One of my biggest Global Debauchery fans is my “little” cousin, who’s actually going to be 21 this summer. She’s done a fair bit of traveling with her family growing up, but recently embarked on her first solo international trip to Amsterdam and Berlin. She had some difficulty forming her itinerary and requested that I drop some itinerary know-how on my blog. So, Baby Cuz, this one’s for you: “Perfect Planning: How To Create An Itinerary.”
Where Do I Even Begin?
The #AdventurePartnerForLife and I have, like, fifty places on our bucket lists, of course. We’ve been fortunate enough to check off a nice number of them, but this actually makes choosing our next destination even harder since all the really compelling destinations are done.
How do we even start? Well, I’m somewhat of an avid wanderluster, so I subscribe to a number of great travel blogs and I even collect travel inspiration coffee table books. One of my favorite books to get every year for Christmas is Lonely Planet’s annual Best In Travel. This let’s me check out up-and-coming locations, which usually equates to affordable locations off the beaten path (my favorite).
Yes, cost is obviously one of the major drivers in how to create an itinerary for us. Until more recently, we were very much budget travelers, and we still won’t pay for something just because we can; it needs to make financial sense. The best way to save money to a specific destination? Travel during the shoulder season. Also, have a couple places in mind and scour some discount travel sites to see if there are any offers to one of your places. All set with your location selection?
Determining Your Sights
Once we’ve picked where we’re going, we order our favorite books and do a deep dive. We particularly like DK Eyewitness Travel Guides, but Lonely Planet has a big selection of e-books if you’re looking to pack light, be green, or just keep your place clutter-free. While we’re waiting for our new arrival, we do some preliminary research online. We tend to Google Image search, helps us see what the hype is really all about. (More on our favorite travel resources here.)
Now, it may seem over the top, but from there, the #AdventurePartnersForLife actually start a Google Doc. This is the real start of how to create an itinerary. We make lists of everything we want to see from our books and online and rank them into must-sees, nice-to-sees, and if-we’re-in-the-areas.
Why do we go through all this trouble? Because we only have so much time and we want to make certain we don’t have any regrets. We’ve done a trip or two where we’ve winged it, but actually, they haven’t been nearly as exciting as the well-planned ones we’ve taken.
After our last fly-by-the-seat-of-our-pants trip, we decided planning was the way to go for us, personally. If we had extended timelines or never ending holidays, we might be a little more casual in our approach. If you’re not as anal retentive about your itineraries as I am or just don’t have this kind of time to invest, I really do recommend DK’s walking tours or Rough Guides’ suggested itineraries.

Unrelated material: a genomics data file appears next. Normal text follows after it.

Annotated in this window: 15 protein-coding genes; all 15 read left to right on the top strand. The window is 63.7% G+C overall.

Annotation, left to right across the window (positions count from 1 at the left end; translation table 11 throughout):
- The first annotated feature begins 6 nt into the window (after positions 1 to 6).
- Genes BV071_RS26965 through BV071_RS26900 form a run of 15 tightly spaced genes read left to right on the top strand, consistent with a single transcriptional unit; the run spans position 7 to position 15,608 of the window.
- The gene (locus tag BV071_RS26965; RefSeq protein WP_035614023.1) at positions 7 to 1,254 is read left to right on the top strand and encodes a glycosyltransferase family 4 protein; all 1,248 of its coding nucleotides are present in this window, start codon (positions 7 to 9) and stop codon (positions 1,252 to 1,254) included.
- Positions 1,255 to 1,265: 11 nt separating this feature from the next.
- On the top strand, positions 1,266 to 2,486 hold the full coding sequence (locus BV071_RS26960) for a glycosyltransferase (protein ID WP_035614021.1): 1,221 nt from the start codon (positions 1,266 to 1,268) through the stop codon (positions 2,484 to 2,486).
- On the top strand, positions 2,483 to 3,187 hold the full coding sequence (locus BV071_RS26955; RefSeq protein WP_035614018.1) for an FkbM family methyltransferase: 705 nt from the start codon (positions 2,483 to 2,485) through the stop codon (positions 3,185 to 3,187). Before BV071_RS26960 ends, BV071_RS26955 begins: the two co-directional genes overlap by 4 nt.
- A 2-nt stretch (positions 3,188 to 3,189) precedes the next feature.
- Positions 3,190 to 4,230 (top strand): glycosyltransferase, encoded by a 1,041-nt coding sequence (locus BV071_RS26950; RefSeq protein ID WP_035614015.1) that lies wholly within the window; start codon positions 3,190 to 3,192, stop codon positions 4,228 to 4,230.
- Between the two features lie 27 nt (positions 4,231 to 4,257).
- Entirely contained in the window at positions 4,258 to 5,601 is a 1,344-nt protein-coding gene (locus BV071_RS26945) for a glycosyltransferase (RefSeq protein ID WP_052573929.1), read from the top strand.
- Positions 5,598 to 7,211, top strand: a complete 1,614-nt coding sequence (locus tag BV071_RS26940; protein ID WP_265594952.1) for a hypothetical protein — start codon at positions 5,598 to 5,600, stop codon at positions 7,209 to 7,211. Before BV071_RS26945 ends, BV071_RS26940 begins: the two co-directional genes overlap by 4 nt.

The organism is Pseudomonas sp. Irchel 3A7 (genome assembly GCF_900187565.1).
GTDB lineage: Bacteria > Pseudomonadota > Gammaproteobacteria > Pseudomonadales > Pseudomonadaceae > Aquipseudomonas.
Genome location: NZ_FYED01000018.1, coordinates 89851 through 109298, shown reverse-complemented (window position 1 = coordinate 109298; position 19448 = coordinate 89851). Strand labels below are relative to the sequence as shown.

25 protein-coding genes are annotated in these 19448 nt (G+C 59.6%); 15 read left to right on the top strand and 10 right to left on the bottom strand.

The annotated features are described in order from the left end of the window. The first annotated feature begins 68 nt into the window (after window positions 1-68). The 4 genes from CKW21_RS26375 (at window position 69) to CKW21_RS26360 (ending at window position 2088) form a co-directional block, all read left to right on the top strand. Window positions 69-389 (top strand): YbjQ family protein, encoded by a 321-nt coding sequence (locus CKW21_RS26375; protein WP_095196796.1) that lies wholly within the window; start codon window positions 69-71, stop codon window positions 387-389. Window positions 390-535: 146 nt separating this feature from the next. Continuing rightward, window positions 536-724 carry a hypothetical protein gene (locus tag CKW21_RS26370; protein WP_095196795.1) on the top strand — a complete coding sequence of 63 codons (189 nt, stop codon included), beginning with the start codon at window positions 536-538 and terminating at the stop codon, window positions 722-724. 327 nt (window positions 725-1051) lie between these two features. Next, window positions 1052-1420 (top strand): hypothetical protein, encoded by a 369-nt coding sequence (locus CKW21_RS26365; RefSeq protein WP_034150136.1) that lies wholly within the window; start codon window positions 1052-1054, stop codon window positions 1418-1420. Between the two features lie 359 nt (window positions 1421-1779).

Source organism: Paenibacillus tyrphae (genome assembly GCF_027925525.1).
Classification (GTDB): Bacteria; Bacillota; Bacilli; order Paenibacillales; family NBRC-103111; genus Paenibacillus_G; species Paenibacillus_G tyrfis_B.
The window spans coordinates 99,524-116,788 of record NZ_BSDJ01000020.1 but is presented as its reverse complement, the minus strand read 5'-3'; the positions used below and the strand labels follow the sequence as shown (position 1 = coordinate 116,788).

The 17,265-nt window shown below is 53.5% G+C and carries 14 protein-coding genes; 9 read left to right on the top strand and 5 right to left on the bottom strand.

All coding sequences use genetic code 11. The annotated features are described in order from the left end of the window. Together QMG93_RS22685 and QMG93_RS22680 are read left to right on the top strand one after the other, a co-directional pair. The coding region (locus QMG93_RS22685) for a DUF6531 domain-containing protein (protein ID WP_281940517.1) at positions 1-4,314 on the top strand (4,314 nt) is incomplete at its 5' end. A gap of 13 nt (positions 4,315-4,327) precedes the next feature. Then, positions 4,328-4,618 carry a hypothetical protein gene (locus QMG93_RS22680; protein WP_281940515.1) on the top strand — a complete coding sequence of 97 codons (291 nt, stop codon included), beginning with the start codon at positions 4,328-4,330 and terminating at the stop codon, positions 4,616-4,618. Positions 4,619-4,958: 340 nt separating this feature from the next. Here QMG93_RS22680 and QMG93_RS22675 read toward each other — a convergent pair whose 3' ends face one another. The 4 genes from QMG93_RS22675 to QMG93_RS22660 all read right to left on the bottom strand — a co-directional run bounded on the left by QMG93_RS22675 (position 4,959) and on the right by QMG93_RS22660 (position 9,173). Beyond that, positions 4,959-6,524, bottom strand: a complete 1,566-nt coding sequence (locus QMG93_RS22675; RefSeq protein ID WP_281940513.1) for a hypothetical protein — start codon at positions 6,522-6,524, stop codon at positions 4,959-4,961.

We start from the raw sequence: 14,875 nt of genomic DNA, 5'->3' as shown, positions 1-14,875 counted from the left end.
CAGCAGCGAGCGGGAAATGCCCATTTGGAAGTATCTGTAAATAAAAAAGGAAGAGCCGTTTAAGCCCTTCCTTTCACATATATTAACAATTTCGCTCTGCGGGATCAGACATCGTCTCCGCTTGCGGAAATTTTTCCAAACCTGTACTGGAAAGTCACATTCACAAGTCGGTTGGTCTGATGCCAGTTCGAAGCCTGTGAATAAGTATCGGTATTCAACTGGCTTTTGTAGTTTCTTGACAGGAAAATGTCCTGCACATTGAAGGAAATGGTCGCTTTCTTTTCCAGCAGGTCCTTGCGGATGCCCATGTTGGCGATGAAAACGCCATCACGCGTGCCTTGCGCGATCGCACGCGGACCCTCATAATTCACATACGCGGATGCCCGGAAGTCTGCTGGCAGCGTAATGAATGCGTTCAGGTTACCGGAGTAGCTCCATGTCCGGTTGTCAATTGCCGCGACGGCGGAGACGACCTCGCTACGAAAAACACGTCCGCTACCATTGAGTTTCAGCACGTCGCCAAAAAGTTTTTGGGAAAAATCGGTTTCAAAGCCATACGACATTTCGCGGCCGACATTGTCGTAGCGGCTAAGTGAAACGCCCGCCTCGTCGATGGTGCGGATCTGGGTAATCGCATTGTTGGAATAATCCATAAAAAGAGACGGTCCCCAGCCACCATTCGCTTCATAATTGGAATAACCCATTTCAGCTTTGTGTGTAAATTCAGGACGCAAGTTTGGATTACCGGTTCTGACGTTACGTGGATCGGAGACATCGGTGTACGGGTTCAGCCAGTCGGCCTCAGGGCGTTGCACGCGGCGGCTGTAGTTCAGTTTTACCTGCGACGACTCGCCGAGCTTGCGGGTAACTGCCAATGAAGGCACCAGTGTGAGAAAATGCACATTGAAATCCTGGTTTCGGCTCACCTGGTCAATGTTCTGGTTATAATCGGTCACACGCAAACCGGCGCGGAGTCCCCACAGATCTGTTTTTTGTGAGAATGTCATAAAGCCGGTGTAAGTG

Creating Travel Routes
From our lists, I organize sights by area and route. There are any number of ways to do this, some easier than others. A lot of times, it just so happens that most of our must-sees and nice-to-sees are on DK’s pre-determined walking tours. You could add your picks to a Google map and note the groupings. You could download any number of travel planning apps, add your sights, and look at that map.
We find that we often see a lot more things than we were even intending to just because they were en route to something we really wanted to see. These general groupings save touring time and help me decide where to book our hotels. I also might book a hotel close to a transportation hub if it’s not in a seedy area or if we’re planning to be on the move.
For more ideas on getting from point A to point B, you might find this recent Freestyle Debauchery article helpful. We also rely heavily on the transportation sections of our travel books. These educate us on our options and familiarize us with where everything can be accessed, a major component on how to plan an itinerary.
Power Tourist Adjustments
The #AdventurePartnerForLife and I often refer to ourselves as power tourists. We tend to pack a lot into a short period of time, and sometimes even overdo it. My husband, ever the eternal optimist, always shoots for the moon when it comes to our itineraries. If I don’t rein him in, we end up spending more time on the road than actually enjoying our surroundings and we rush from place to place, a practice that leaves us worn out and wanting to sleep more than sightsee. Admittedly, there have been a few times where I myself encouraged the same thing.
Either way, it doesn’t end up being very fun. This being said, know when to cut things out, and be selective about what you want to spend your time doing. The truth is that there will always be more that you wished you would’ve seen, whether in the destination you’re visiting or one you haven’t been to yet. The idea is to get the most out of the time you have. And to enjoy it. You’re still out in the world experiencing something new. Don’t take that for granted.
I hope you’ve found this article helpful in how to create an itinerary, and that maybe you’ve found some new ideas and resources in helping you do so. Not everyone is as structured in their approach as we might be, but for me, creating an itinerary is almost as fun as actually being on the trip. Almost. Other ideas? Comment away below!